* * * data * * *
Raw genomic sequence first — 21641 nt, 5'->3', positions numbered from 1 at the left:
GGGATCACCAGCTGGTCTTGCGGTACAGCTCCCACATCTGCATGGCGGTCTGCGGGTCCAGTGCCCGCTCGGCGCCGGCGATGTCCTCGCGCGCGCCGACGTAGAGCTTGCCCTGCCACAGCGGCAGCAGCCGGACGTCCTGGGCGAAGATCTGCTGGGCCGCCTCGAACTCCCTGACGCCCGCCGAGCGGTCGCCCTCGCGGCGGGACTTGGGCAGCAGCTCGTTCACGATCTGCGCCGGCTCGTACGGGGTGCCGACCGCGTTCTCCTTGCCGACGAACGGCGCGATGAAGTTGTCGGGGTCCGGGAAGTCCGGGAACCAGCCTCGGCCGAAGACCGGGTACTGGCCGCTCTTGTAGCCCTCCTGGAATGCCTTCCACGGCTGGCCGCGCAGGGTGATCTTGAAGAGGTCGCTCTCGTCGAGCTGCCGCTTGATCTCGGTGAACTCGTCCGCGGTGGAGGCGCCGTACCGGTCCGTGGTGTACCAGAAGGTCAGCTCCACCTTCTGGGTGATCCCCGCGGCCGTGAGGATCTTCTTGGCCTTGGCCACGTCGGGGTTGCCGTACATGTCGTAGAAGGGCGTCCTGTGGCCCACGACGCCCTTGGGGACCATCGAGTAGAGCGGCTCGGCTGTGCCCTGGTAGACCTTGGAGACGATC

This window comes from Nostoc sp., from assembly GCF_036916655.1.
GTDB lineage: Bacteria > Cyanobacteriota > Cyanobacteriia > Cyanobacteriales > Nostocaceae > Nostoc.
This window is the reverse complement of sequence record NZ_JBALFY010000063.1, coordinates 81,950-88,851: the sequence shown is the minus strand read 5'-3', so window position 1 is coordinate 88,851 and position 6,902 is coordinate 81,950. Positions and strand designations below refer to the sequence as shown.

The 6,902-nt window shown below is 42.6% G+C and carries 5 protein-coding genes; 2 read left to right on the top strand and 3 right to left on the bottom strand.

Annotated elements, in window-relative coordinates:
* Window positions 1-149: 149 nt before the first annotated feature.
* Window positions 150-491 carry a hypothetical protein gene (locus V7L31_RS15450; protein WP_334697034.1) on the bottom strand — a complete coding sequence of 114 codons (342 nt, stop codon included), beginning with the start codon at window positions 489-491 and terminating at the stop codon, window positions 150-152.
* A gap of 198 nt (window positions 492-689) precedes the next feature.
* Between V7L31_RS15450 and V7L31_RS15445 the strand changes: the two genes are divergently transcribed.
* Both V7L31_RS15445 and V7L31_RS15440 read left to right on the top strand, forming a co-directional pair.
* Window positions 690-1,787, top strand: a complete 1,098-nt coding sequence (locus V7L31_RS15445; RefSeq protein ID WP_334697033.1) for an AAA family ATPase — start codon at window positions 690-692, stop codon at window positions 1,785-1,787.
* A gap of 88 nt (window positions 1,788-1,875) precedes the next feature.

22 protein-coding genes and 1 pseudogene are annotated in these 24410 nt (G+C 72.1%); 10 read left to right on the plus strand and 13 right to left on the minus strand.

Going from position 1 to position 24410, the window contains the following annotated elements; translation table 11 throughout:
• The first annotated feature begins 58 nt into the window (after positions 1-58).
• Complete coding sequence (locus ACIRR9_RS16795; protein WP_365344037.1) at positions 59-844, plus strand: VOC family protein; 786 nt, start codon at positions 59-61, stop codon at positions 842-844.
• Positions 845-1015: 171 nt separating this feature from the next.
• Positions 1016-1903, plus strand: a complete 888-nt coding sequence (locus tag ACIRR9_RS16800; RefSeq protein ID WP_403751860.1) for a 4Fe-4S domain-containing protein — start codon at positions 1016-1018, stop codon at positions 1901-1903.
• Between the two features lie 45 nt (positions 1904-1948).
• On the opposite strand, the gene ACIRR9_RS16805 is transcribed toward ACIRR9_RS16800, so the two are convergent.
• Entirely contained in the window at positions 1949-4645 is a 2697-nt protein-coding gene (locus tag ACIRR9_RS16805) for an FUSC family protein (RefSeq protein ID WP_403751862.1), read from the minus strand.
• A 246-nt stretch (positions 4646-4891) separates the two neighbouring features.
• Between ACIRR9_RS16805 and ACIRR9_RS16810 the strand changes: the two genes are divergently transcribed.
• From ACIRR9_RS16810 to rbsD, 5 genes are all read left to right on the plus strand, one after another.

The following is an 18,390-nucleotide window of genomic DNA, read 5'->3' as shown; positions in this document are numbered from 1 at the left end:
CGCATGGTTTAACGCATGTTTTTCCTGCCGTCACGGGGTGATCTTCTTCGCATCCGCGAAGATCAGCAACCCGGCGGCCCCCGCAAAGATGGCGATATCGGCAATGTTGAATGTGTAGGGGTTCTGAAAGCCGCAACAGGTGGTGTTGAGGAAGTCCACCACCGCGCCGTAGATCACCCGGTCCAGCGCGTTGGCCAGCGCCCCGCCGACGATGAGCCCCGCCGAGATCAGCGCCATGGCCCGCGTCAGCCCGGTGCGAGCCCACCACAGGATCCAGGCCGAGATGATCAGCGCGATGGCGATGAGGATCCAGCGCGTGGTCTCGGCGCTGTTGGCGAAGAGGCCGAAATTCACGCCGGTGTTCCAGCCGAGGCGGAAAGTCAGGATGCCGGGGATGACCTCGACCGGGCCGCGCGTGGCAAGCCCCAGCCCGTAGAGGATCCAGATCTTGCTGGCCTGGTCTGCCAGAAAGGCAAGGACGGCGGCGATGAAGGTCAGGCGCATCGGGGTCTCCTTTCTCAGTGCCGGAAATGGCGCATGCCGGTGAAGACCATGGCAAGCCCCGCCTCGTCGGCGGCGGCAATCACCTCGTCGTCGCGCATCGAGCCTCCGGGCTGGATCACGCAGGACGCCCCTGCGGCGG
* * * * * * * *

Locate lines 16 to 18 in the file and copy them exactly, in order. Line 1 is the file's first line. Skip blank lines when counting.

Going from position 1 to position 24410, the window contains the following annotated elements; translation table 11 throughout:
• The first annotated feature begins 58 nt into the window (after positions 1-58).
• Complete coding sequence (locus ACIRR9_RS16795; protein WP_365344037.1) at positions 59-844, plus strand: VOC family protein; 786 nt, start codon at positions 59-61, stop codon at positions 842-844.